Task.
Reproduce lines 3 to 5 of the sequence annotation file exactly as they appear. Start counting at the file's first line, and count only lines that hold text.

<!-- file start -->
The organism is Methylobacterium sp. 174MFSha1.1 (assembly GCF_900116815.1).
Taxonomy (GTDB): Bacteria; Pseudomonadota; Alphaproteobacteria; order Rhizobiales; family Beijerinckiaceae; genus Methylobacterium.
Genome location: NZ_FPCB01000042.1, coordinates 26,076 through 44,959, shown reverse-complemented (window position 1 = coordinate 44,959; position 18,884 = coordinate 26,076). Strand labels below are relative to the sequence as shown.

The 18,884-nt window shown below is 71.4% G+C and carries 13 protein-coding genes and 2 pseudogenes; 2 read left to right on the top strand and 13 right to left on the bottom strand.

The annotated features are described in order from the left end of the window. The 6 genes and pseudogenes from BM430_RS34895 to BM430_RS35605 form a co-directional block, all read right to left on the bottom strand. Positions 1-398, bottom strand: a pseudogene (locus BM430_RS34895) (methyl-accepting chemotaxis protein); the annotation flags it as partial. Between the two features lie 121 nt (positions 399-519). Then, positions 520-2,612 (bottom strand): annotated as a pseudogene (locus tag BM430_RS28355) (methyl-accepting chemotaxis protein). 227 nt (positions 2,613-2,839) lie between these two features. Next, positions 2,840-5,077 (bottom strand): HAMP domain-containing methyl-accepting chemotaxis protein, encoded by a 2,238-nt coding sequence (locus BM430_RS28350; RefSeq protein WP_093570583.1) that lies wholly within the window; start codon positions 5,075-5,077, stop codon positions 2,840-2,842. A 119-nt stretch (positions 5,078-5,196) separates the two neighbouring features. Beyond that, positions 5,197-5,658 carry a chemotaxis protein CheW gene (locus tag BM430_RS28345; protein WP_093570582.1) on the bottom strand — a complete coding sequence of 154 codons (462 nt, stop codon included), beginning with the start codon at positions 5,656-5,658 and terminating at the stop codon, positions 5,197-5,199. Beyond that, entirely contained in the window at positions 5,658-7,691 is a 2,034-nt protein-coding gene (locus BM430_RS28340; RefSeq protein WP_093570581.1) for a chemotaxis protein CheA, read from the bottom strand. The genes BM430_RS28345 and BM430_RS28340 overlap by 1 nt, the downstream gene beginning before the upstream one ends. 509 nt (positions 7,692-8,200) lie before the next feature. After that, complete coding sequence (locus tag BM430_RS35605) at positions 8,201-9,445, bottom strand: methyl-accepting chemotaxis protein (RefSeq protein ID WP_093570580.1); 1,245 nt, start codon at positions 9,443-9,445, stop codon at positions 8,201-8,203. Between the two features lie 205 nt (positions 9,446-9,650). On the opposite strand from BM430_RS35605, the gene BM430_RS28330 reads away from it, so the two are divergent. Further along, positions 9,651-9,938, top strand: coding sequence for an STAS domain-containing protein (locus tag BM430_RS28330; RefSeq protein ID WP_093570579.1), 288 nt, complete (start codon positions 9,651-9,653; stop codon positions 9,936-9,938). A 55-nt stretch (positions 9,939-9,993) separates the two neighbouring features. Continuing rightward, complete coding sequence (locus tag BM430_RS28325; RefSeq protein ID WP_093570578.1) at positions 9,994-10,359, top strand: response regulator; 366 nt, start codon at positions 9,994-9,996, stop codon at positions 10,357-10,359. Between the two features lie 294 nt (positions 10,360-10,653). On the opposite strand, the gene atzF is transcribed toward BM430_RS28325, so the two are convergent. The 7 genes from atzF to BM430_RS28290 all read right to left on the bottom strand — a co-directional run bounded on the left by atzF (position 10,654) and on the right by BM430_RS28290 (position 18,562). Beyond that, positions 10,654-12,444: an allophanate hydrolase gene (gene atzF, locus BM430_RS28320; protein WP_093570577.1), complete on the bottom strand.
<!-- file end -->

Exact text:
Genome location: NZ_FPCB01000042.1, coordinates 26,076 through 44,959, shown reverse-complemented (window position 1 = coordinate 44,959; position 18,884 = coordinate 26,076). Strand labels below are relative to the sequence as shown.

The 18,884-nt window shown below is 71.4% G+C and carries 13 protein-coding genes and 2 pseudogenes; 2 read left to right on the top strand and 13 right to left on the bottom strand.

The annotated features are described in order from the left end of the window. The 6 genes and pseudogenes from BM430_RS34895 to BM430_RS35605 form a co-directional block, all read right to left on the bottom strand. Positions 1-398, bottom strand: a pseudogene (locus BM430_RS34895) (methyl-accepting chemotaxis protein); the annotation flags it as partial. Between the two features lie 121 nt (positions 399-519). Then, positions 520-2,612 (bottom strand): annotated as a pseudogene (locus tag BM430_RS28355) (methyl-accepting chemotaxis protein). 227 nt (positions 2,613-2,839) lie between these two features. Next, positions 2,840-5,077 (bottom strand): HAMP domain-containing methyl-accepting chemotaxis protein, encoded by a 2,238-nt coding sequence (locus BM430_RS28350; RefSeq protein WP_093570583.1) that lies wholly within the window; start codon positions 5,075-5,077, stop codon positions 2,840-2,842. A 119-nt stretch (positions 5,078-5,196) separates the two neighbouring features. Beyond that, positions 5,197-5,658 carry a chemotaxis protein CheW gene (locus tag BM430_RS28345; protein WP_093570582.1) on the bottom strand — a complete coding sequence of 154 codons (462 nt, stop codon included), beginning with the start codon at positions 5,656-5,658 and terminating at the stop codon, positions 5,197-5,199. Beyond that, entirely contained in the window at positions 5,658-7,691 is a 2,034-nt protein-coding gene (locus BM430_RS28340; RefSeq protein WP_093570581.1) for a chemotaxis protein CheA, read from the bottom strand. The genes BM430_RS28345 and BM430_RS28340 overlap by 1 nt, the downstream gene beginning before the upstream one ends. 509 nt (positions 7,692-8,200) lie before the next feature. After that, complete coding sequence (locus tag BM430_RS35605) at positions 8,201-9,445, bottom strand: methyl-accepting chemotaxis protein (RefSeq protein ID WP_093570580.1); 1,245 nt, start codon at positions 9,443-9,445, stop codon at positions 8,201-8,203. Between the two features lie 205 nt (positions 9,446-9,650). On the opposite strand from BM430_RS35605, the gene BM430_RS28330 reads away from it, so the two are divergent. Further along, positions 9,651-9,938, top strand: coding sequence for an STAS domain-containing protein (locus tag BM430_RS28330; RefSeq protein ID WP_093570579.1), 288 nt, complete (start codon positions 9,651-9,653; stop codon positions 9,936-9,938). A 55-nt stretch (positions 9,939-9,993) separates the two neighbouring features. Continuing rightward, complete coding sequence (locus tag BM430_RS28325; RefSeq protein ID WP_093570578.1) at positions 9,994-10,359, top strand: response regulator; 366 nt, start codon at positions 9,994-9,996, stop codon at positions 10,357-10,359. Between the two features lie 294 nt (positions 10,360-10,653). On the opposite strand, the gene atzF is transcribed toward BM430_RS28325, so the two are convergent. The 7 genes from atzF to BM430_RS28290 all read right to left on the bottom strand — a co-directional run bounded on the left by atzF (position 10,654) and on the right by BM430_RS28290 (position 18,562). Beyond that, positions 10,654-12,444: an allophanate hydrolase gene (gene atzF, locus BM430_RS28320; protein WP_093570577.1), complete on the bottom strand.